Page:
Is the Military a Masculinised Expression of Society?

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By utilising a post-structural feminist approach, this essay will engage in a gender-sensitive analysis of how gender is a way of structuring relational power beyond male-female relations and into security politics. This essay will answer the question: In what way is security politics and policies a process and performance of masculinity? To analyse this, the essay contains three main sections. First, it introduces the theoretical framework of post-structural feminism. By analysing how hegemonic discourse is seen as ‘true’ knowledge, the essay will argue that discursive power is the foundation for constructing a societal gender bias. Second, the essay will explore how international relations are constructed upon an unequal gendered hierarchy that privileges masculine attributes over feminine attributes. This value system translates into different aspects of security politics; the essay will utilise the United Kingdom (UK) and its nuclear identity as a case study. To support this, gendered language and metaphors in the White Paper (2006) are examined. Finally, this essay will focus on the feminised alternative to masculine thinking. It illustrates how contemporary policies have created a subordinate status for the de-masculinised and offer alternative frameworks to thinking about security politics. The objective of the essay is to denaturalise militaristic defence practices that are currently perceived as self-evident, and to present the centrality of gender in the fabric of security politics.

Discursive power

This section explores the conjunction between feminism and post-structuralism before applying the theory to the main argument, as is necessary to establish an operational theoretical framework.

Applying a feminist analysis to an issue is to ask whether things that pass as inevitable, inherent, or biological are in fact socially and culturally constructed (Enloe 2000: 3). Feminism believes that concepts of masculinity and femininity have been treated as ‘natural’ concepts; a form of social knowledge. This takes place within a ‘natural’ hierarchy that values masculine traits over feminine traits, which are often denigrated. Conventionally, attributes such as ‘autonomy’, ‘strength’, and ‘rationality’ have been assigned as masculine traits, whereas opposing attributes such as ‘dependence/connection’, ‘vulnerability’, and ‘emotion’ have been assigned as feminine traits (Baylis et. al. 2014: 260). These attributes have been societally associated with the biological male/female categories. The gender dichotomy dictates men as active and women as passive; men are the head of household and breadwinner; women are their dependents (Pettman 2005: 7). This hierarchal design has entitled men with more opportunities to accumulate money, control weaponry, and enter the professional field (Enloe 2000: 7). The male-dominated public sphere has thus become implicitly equated with masculine attributes such as sovereignty, objectivity, and control. Consequently, binary characteristics associated with femininity are less valued in politics (Woolridge 2015). One of the pivotal feminists in international relations, Cynthia Enloe, argues that the “élite men may let in a woman” but only do so when the woman “has learned the lesson of masculinized political behaviour well enough not to threaten male political privilege” (2000: 7). Thus, arguing that women who succeed politically often assume masculine attributes to gain entry into the male-dominated realm. For example, women like Margaret Thatcher or Jeanne Kirkpatrick arguably came into political power on the back of masculinised militaristic politics (ibid.). In sum, gender is a category that goes beyond the biological male/female dichotomy and into a socially constructed masculine/feminine category. These categories form a relational and unequal power hierarchy where feminine values are disadvantaged over masculine values. Finally, this symbolic system permeate society on all levels, including politics and warfare.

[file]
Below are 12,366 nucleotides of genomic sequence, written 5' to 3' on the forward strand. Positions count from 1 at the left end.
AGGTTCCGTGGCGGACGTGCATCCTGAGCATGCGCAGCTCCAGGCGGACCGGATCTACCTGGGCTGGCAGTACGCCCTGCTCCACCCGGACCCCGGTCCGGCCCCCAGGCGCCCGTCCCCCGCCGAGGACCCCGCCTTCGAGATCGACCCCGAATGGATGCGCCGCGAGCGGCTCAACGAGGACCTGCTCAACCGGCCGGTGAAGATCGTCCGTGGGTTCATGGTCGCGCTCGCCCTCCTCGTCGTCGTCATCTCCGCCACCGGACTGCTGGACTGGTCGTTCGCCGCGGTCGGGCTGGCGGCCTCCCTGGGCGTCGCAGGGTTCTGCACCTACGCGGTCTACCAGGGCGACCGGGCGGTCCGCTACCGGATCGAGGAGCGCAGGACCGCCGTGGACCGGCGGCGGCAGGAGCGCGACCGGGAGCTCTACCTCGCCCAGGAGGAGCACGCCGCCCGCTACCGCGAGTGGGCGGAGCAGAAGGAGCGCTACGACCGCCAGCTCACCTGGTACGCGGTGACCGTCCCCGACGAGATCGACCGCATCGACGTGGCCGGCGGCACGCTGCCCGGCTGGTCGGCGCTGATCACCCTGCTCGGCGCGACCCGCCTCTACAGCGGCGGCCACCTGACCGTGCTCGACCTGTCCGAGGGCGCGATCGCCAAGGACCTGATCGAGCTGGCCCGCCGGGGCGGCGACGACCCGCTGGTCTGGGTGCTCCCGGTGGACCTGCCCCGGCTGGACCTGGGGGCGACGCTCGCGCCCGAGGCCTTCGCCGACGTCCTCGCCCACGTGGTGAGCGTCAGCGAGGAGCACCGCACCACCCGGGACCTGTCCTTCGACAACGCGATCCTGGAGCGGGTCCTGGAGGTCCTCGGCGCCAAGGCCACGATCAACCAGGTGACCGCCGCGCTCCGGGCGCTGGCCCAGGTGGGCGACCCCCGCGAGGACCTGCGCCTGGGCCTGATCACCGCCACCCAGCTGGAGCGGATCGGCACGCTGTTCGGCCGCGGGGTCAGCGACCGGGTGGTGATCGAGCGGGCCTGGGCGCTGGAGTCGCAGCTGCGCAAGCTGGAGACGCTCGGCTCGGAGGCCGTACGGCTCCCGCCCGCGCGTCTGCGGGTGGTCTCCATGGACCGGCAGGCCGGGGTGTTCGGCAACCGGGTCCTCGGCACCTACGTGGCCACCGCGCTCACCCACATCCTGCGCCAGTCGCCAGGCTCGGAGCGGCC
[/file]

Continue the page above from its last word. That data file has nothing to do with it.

Within the extensive realm of feminist theory, post-structural feminism is a specific sub-category. The theory centres around an understanding of gender identity based on the post-structural notion that power relations are historically and socially constituted through discourse. Discourse is the linguistic system through which we understand statements and concepts; it is never objective but always intersubjectively producing meaning (Foucault 1980: 71). In this way, post-structuralism understands state representations to be dually constructed, both through a self-identity and through its contrariety, i.e. the identity of the Other(s) (Baylis et. al. 2014: 178). For example, the construction of ‘the Muslim’ in Western European discourse has been repeatedly classified as a less ‘real’ European identity than others (ibid.: 179). As a consequence, debates on whether ‘European’ and ‘Muslim’ are compatible identities have intercepted the debate on a Turkish membership in the EU. There is no objective European identity, rather the European identity is being defined in relation to the Turkish membership application (ibid.). As such, some discursive identities are more desirable and powerful than others. This exemplifies how some discourses come to dominate and become hegemonic ‘truths.’ Post-structural feminism uses this theory to impose a gender analysis on international relations: because masculine characteristics are seen as better than feminine, global politics have been created on the basis of a specific value system that is discursively constructed rather than ‘natural’ (Enloe 2000: 12). Finally, it is important to emphasize that there is not merely one form of masculinity or femininity. Multiple versions of these ideas can vary across temporal, locative, and cultural boundaries, and multiple versions can hold hegemonic dominance in different places and times (ibid.: 13). However, each version of hegemonic masculinity can ultimately be defined by what it is not: the feminine (Woolridge 2015). This specific feminist analysis is relevant because it goes beyond the focus on women’s rights or the call for social justice, and focuses on the naturalised, gender biased practices that shape high politics.